In 2012, Time Magazine named 39-year-old Asghar Farhadi one of the most 100 influential people in the world. This was the same year he won a well-deserved Oscar and a Golden Globe for his film A Separation. His most recent film The Salesman (which takes its title from Death of a Salesman, the Pulitzer Prize-winning Arthur Miller play) is again nominated for an Academy Award for Best Foreign Language Film. It’s another domestic drama–set in Tehran, Iran.
Subtitles again. But to pass on a film like The Salesman is to deprive yourself of a masterful piece of storytelling. Like Spain’s Pedro Almodovar (Julieta), Farhadi is a director who also writes his own screenplays.
The Salesman isn’t about a Willy Loman-type character–at least not at the outset. Rana and Emad, a happily married young couple, are getting ready to star in a local production of the Arthur Miller play when they are forced to abandon their apartment and find another. In the opening moments of the film, the building in which they’re living starts to shake and crack apart, forcing everyone to evacuate. An earthquake? No. The demolition of the building next door seems to be the cause, but we learn this almost as an aside–it’s no biggie, just another example of daily life in Tehran. Fortunately (a sentiment that will haunt the couple and anyone who sees the film) a theatre colleague knows of a vacant apartment in his building, and they move right in. But one night, Emad is delayed at the theatre (asked to talk to the government censors who might shut down the production), and Rana is assaulted by an unknown man while taking a shower. She ends up in the hospital with a nasty head wound. It heals but begins to infect her relationship with her husband. She’s afraid to be alone, especially in the apartment. He fails to understand everything she’s going through. There’s half-hearted talk about calling the police (which speaks volumes about the view of law enforcement) but Rana, in particular, is worried about the inevitable damage to her reputation.
The questions begin to mount. Apart from the head wound, what exactly happened to her? Did the attacker mean to assault Rana, or was he after the former tenant, a “loose” woman who left many belongings behind in her haste to move out? Emad becomes obsessed with tracking down the attacker and getting his own form of justice.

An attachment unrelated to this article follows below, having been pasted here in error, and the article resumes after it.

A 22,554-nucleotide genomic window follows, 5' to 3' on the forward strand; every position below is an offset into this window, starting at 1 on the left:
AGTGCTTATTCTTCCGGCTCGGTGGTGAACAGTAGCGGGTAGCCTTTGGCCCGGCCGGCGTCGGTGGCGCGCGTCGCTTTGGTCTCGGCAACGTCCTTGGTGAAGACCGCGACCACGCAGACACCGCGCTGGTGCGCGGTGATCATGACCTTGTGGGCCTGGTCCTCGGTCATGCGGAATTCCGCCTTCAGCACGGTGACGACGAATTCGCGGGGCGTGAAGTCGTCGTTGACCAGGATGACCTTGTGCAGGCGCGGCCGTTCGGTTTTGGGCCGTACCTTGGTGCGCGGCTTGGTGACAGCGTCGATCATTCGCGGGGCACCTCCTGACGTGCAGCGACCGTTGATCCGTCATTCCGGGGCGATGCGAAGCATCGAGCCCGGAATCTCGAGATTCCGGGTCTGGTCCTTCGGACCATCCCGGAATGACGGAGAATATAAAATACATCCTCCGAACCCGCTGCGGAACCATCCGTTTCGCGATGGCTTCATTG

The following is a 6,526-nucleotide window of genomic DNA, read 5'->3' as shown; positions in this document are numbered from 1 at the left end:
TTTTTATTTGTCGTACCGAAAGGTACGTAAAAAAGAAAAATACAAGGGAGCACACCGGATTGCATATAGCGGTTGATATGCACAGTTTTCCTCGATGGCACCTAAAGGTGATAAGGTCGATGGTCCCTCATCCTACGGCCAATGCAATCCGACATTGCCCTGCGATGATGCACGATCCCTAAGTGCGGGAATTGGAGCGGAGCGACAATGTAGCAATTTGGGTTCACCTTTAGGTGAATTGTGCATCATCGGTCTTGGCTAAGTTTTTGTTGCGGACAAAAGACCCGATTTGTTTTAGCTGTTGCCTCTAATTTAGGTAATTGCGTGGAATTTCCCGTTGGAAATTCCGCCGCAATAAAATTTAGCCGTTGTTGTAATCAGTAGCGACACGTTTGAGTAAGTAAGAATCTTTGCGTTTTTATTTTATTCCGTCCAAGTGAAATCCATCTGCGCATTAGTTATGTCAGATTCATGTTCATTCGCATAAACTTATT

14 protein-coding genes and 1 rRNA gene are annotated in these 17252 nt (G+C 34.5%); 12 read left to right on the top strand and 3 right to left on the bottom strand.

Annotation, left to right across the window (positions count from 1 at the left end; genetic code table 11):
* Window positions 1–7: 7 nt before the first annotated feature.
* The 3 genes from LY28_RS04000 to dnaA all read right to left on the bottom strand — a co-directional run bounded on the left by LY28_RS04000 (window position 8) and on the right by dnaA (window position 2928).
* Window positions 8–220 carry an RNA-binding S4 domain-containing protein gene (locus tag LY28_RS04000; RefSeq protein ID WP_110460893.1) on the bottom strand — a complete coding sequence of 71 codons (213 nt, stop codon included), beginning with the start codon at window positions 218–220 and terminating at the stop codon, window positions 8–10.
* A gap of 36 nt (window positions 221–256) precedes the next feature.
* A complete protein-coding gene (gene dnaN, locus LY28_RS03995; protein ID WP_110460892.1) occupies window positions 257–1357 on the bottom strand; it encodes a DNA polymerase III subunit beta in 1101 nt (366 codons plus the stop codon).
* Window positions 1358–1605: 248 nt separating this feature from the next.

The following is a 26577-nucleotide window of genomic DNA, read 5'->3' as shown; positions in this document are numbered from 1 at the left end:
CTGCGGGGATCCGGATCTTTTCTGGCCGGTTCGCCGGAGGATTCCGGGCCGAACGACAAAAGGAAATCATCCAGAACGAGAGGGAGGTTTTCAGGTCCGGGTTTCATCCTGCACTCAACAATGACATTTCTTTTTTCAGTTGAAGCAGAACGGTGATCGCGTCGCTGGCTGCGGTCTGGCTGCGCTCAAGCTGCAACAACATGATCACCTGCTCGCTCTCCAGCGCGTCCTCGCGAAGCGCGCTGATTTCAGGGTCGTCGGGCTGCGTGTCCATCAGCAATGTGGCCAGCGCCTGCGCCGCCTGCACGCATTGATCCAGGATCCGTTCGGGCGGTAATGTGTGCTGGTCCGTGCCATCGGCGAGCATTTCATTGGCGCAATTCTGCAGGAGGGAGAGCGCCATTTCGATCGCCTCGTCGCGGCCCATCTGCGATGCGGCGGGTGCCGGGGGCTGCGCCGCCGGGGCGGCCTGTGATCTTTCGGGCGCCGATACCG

If you or someone close to you has ever suffered through a cataclysmic event that struck out of nowhere (and who among us has not?), you’ll appreciate the power of this story. Farhadi isn’t the type of filmmaker who points accusatory fingers at his characters. Instead he lets the viewer wonder: what would I do if it were me?
When he won an Oscar for A Separation, it was a first for an Iranian film made in Iran. But a planned celebration at home to honor him for the win was cancelled by the Iranian government. At the time, Iran’s President was Mahmoud Ahmadinejad, a man who claimed the Holocaust was a myth (today he might call it ‘fake news’), and Farhadi has described the eight years of that presidency as “the most bitter period of life that I remember.”
Last month he told RogerEbert.com, “There are some very radical critics from the government who hate my films, in part because they believe my work represents a negative view of Iran for western audiences.” A Separation almost didn’t get made, in part because the government objected to Farhadi’s history of supporting several filmmakers who’d been exiled. In the end, he made it without any government money. In other words, he walks a fine line doing what he does. The people of Iran are richer for it, and so are the rest of us who go to see his films. It’s doubtful we’ll be seeing him at the Academy Awards this year. He’d planned to attend, then changed his mind after President Trump’s executive order visa ban was announced–even if an exception could have been made for him.
If you’re looking for truth and a realistic look at a country that’s much in the news these days, this film–a work of fiction–might be a good way to go.